The supply chain havoc caused by the coronavirus pandemic has left an indelible mark on the minds (and businesses) of manufacturers, wholesalers, dealers and retailers. Lockdowns and restrictions hindered manufacturing and shipping, resulting in shortages in pharmaceuticals, electronics, food items and raw materials in just about every industry.
A McKinsey study on the impact of this extended disruption found something very interesting: while 75% of companies surveyed faced problems with their supplier base, production and distribution, 85% said they struggled with “insufficient digital technologies” in the supply chain.
The solution? Nine out of 10 leaders in the survey said they planned to focus on digitisation of the supply chain to improve its resilience. Specifically, they’re looking at these areas:
- Centralised supply chain planning
- Advanced analytics
- Reskilling the labour force for digital planning and monitoring
In the never-ending hunt for maximum efficiency and cost savings, supply chain digitisation correlates closely with smart manufacturing processes. And it has quite some catching up to do – the smart manufacturing industry is set to grow from $250 billion in 2021 to $658 billion in 2029
Driving this parallel growth in smart manufacturing and supply chain technology are a handful of technologies:
- Industrial Internet of Things devices that enable data collection from more interaction points, factory automation, shipment tracking via GPS and machine-to-machine and machine-to-people communications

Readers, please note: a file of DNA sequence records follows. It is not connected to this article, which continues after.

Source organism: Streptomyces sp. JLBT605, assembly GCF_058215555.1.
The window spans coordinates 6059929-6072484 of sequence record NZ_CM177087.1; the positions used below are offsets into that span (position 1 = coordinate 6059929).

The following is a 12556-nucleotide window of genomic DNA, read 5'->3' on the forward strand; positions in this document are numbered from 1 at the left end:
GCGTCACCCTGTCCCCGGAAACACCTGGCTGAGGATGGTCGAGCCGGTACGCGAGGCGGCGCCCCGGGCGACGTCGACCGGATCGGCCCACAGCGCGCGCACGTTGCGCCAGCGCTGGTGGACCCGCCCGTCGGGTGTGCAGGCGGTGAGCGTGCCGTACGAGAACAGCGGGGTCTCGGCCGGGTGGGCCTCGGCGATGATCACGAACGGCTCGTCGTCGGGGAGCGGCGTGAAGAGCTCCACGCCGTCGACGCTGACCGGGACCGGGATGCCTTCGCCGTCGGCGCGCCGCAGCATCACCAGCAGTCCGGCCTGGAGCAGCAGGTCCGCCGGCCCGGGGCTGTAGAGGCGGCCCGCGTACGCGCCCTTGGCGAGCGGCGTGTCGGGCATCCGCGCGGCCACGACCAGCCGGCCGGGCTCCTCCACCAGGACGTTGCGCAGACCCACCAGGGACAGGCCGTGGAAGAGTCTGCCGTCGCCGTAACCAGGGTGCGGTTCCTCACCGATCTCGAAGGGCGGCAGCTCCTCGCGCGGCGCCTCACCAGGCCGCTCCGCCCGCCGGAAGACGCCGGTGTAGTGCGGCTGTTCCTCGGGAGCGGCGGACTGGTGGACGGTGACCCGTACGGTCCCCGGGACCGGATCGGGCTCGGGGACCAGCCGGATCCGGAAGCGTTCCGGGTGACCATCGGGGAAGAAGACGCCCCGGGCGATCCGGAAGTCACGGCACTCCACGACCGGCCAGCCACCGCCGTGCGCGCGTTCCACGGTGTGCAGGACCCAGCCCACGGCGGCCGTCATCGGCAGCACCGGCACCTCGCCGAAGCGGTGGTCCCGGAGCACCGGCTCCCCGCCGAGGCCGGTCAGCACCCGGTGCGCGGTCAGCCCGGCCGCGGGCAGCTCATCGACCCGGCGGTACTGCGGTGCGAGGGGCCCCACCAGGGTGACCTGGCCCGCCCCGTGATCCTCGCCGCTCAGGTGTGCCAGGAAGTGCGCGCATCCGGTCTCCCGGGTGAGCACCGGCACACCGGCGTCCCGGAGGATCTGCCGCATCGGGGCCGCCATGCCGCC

- Artificial Intelligence and Machine Learning to automate decisions to produce, store, order and so on
- Wireless sensor networks to record environmental changes and enable transmission of this data among IoT and the cloud
- 5G for better network connectivity spread across large geographic regions
- Big data enables advanced analytics and better outcomes
All this is possible only when companies are able to use the data generated by the monitoring system. Traditional monitoring devices kept their data closed in proprietary databases, locking up companies to their systems in the name of security. Ultimately, businesses didn’t have the ability to analyse this data, gain insights or build apps around the outputs.
Now, however, the IIoT-enabled data logging devices bundled with APIs that help you analyse, repurpose, reformat and channel supply chain data into business intelligence systems such as ERPs and CRMs to optimize operations better. For example, you could integrate dynamic condition data from a logger with QR codes on product labels (which contain pre-set information about the product) and let customer systems process and cross-reference this integrated data using the logger’s API. The result is extensive tracking and planning capability down to a single specific item.
Supply chain data often helps an organization increase transparency and cooperation in multiple, if not all, departments.
The future of the supply chain is IoT-driven
Some industries still smugly operate with the belief that they don’t “need” monitoring along their supply chain. They see it as an additional expense. But they could benefit immensely from logistics tracking and transparency if they’re assured of the payoff (companies selling fragile electronics or brands plagued by fakes and copies come to mind). Digitization of the supply chain – with both hardware and software – is the way forward for them.
Speed and reliability have always been and will continue to be the driving factors of the supply chain for the foreseeable future. The next few months will be critical for companies that bank on data to improve their supply chains. They have a never-before opportunity to build on the momentum and insights gained as a result of COVID-related disruptions by adopting newer technology and systems. The ones that fail to adapt to changing realities will likely be left behind by more agile competitors.
- by Lizzie Clark
- on May 25, 2022